Page  88To this crafty Discourse the President replied: That it was the Fashion of the English, always to wear their Arms, like their Cloaths; and that they would, by no Means, part with them: That his People came frequently to Iames-Town, and were entertained with their Bws and Arrows, without any Exceptions: That if the English had intended him any Hurt, they could long since have effected it, as was evident to him, and all the World, especially consi|dering the Superiority of their Arms: That altho' Revenge was always in their Power, yet, out of an Inclination to Mercy and Friendship, they passed over the daily Viola|tions of the Peace by his Subjects: And as to hiding his Provisions, and flying into the Woods, he told him, they should not so unadvisedly starve, as he imagined. For they had a Rule to find things hidden, beyond his Knowledge. After much more Discourse, they at last began to trade. But the King, seeing that his Will would not be admitted as a Law, and that Smith was obstinate, not to dismiss his Guard, or disarm his Men, breathed out his Mind once more in this Manner, with a Sigh.

Captain Smith, I never use any Werowance so kindly as yourself; yet from you I receive the least Kindness of any. Captain Newport gave me Swords, Copper, Cloaths, or whatever else I desired, ever accepting what I offered him: and would send away his Guns, when requested. No one re|fuses to lie at my Feet, or do, what I demand, but you only. Of you I can have nothing, but what you value not, and yet you will have, whatsoever you please. Captain Newport you call Father, and so you call me; but I see, in spite of us both, you will do, what you will, and we must both study to humour and content you. But if you intend so friendly, as you say, send away your Arms. For you see, my undesigning Simplicity and Friendship cause me, thus nakedly, to forget myself.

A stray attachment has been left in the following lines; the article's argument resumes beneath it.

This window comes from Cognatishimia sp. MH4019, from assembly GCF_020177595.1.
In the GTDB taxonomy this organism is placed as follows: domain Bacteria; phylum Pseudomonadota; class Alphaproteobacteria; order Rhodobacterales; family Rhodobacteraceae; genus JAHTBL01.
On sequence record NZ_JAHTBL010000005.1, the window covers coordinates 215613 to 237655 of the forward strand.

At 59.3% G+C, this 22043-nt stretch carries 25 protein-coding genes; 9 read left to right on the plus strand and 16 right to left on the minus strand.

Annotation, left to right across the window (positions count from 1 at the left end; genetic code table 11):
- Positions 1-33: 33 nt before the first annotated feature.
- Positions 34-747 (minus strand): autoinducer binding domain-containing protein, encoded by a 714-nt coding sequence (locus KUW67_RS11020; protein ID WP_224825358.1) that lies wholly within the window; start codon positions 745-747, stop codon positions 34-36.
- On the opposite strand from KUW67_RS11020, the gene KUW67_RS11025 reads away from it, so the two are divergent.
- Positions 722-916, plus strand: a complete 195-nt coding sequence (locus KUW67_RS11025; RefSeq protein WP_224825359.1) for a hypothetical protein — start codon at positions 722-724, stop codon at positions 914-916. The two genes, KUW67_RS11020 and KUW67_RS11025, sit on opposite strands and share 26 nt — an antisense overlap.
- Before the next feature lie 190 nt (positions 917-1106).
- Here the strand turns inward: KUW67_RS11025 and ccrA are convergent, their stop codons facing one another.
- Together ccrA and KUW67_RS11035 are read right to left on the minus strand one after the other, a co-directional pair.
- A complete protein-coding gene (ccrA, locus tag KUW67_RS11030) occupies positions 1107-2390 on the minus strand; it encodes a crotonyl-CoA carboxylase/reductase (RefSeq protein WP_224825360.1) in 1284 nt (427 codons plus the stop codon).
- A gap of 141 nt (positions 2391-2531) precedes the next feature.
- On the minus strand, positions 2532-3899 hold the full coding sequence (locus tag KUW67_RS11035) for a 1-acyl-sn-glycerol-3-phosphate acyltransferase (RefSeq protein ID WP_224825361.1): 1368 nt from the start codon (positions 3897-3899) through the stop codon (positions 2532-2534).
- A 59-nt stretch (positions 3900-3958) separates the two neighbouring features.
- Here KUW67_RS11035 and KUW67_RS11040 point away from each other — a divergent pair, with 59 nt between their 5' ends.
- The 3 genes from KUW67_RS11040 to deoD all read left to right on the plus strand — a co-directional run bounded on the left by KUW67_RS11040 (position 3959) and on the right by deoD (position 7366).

THE President, perceiving this Barbarian only trifled the Time to cut his Throat, resolved to treat him in his own Way. He therefore procured the Indians to break the Ice, that his Boat might come, to fetch him and his Corn; and at the same Time, gave Order for more Men to come a|shore, to surprise the King. In the mean while, to pro|trct the Time, he endeavoured to entertain him with much specious and fallacious Discourse; promising, the next Day to quit his Arms, and to shew, by trusting to his Word, that he loved and confided in him, as a Father. But whilst the Ice was breaking, Powhatan conveyed himself away, with his Women, Children, and Luggage. Yet to avoid Suspicion, he l••t two or three of his Women talking with the President, whilst he secretly ran off, and his Men as Page  89 secretly beset the House. Which being presently discover|ed, the President issued forth, with his Pistol, Sword, and Target. At his first Shot, those, next him, tumbled one over another; and the rest fled nimbly off, some one Way, some another. And thus, without any Hurt, only accom|panied with Mr. Iohn Russel, he reached the main Body of his Men. But when the Indians perceived him so well escaped, they used their utmost Art, to excuse and dissem|ble the Matter. Powhatan sent him a great Bracelet and Chain of Pearl by an ancient Orator, who told him, that their Emperor was fled for Fear of his Guns: That know|ing, when the Ice was open, there would come more Me ashore, he had sent those Numbers, whom he had assaulted, only to guard his Corn from being stole, which might ha|pen without the President's Knowledge: That altho' some were hurt by his Mistake, yet Powhatan was still his Friend, and for ever would continue so. And he desired, since the Ice was open, that he would send away his Corn; and if he expected his Company, that he would also send away his Guns, which so frighted his People, that they were afraid to bring in their Corn, as he had promised they should. And then Baskets being provided for the English, to carry their Corn to the Boats, those Indians kindly offer|ed their Service, to guard their Arms, lest they should be stolen. There was a great Number of goodly, well-pro|portioned Fellows, painted and grimmed, like Devils. But the very Sight of the English cocking their Matches, and being ready to charge, made them quit their Bows and Ar|rows, at Command, to the Guard, and carry down the Corn upon their Backs. And there was no Occasion to importune them, o make Dispatch.